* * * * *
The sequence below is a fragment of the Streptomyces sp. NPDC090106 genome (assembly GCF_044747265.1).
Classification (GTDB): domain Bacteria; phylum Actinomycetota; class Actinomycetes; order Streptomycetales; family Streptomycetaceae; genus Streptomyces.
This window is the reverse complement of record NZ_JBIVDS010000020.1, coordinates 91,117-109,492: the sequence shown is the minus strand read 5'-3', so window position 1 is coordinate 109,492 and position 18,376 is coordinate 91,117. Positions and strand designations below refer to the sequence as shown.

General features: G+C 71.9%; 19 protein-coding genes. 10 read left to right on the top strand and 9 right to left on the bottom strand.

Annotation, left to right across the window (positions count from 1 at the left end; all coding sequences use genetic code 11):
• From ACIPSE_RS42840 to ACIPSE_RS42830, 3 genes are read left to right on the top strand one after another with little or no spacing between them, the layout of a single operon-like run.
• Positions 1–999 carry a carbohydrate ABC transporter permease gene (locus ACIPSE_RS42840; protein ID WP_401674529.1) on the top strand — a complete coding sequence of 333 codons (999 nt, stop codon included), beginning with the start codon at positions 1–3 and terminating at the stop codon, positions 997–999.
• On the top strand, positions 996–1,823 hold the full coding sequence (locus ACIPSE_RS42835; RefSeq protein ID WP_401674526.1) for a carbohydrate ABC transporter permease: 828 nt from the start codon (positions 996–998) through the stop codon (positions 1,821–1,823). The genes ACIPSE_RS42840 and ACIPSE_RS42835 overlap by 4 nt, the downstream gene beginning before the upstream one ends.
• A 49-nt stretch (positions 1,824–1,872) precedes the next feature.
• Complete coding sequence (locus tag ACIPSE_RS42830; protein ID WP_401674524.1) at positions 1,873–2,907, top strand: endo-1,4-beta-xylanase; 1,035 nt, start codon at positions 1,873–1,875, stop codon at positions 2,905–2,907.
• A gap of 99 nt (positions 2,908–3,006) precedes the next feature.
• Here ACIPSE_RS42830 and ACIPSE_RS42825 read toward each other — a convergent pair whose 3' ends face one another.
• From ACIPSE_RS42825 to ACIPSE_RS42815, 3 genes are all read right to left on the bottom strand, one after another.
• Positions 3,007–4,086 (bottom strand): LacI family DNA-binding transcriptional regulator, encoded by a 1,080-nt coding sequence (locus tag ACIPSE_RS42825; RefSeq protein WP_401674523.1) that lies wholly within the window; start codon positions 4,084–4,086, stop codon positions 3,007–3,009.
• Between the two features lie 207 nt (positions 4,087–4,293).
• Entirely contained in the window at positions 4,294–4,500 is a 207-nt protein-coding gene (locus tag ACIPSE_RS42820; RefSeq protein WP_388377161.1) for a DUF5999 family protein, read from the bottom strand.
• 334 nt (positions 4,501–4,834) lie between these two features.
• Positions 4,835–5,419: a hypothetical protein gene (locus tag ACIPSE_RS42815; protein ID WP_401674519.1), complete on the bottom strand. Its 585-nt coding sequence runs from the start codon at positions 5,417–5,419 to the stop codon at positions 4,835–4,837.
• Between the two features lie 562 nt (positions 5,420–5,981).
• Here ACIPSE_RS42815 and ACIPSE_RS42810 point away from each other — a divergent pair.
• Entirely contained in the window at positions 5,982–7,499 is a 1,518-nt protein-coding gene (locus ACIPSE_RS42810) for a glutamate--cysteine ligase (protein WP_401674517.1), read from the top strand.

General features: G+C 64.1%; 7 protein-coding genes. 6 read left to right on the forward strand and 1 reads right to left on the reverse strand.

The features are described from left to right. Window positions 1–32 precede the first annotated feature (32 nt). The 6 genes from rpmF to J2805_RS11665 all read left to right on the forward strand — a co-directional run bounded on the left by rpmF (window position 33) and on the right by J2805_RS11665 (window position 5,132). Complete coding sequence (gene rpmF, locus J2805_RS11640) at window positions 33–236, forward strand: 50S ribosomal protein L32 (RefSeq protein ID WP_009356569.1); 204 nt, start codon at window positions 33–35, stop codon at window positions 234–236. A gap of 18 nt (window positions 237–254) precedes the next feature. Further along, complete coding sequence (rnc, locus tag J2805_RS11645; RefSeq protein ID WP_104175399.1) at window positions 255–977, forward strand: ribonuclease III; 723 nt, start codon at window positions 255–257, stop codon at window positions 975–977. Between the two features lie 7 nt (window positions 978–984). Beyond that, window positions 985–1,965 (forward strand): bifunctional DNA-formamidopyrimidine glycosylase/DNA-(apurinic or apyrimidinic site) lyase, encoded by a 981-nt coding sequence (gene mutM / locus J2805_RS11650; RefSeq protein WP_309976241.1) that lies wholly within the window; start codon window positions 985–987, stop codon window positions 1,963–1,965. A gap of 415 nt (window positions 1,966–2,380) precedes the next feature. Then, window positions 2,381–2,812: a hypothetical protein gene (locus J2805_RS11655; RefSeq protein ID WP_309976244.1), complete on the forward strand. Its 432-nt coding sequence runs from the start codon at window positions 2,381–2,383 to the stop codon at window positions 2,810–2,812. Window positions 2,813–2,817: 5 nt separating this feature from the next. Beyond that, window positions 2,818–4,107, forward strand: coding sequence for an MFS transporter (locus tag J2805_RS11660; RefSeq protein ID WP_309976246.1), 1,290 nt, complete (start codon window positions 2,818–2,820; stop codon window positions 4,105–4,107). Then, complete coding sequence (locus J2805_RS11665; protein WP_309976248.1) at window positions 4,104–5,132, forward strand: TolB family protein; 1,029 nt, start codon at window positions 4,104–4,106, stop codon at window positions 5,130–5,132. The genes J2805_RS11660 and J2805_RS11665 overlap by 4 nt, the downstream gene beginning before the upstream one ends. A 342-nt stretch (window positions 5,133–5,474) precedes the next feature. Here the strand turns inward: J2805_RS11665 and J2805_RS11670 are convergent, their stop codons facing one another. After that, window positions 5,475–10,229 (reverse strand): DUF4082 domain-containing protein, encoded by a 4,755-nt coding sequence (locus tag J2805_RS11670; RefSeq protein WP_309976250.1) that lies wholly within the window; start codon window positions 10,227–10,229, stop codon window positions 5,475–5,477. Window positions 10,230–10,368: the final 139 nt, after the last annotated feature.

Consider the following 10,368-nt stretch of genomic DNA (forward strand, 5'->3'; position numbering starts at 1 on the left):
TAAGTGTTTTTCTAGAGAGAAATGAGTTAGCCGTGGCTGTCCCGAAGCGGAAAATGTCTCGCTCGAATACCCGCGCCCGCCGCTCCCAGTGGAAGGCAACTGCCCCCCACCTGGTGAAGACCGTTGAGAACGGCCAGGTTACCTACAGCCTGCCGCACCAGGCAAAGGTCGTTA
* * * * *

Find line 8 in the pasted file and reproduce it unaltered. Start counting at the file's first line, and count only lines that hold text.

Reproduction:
• On the top strand, positions 996–1,823 hold the full coding sequence (locus ACIPSE_RS42835; RefSeq protein ID WP_401674526.1) for a carbohydrate ABC transporter permease: 828 nt from the start codon (positions 996–998) through the stop codon (positions 1,821–1,823). The genes ACIPSE_RS42840 and ACIPSE_RS42835 overlap by 4 nt, the downstream gene beginning before the upstream one ends.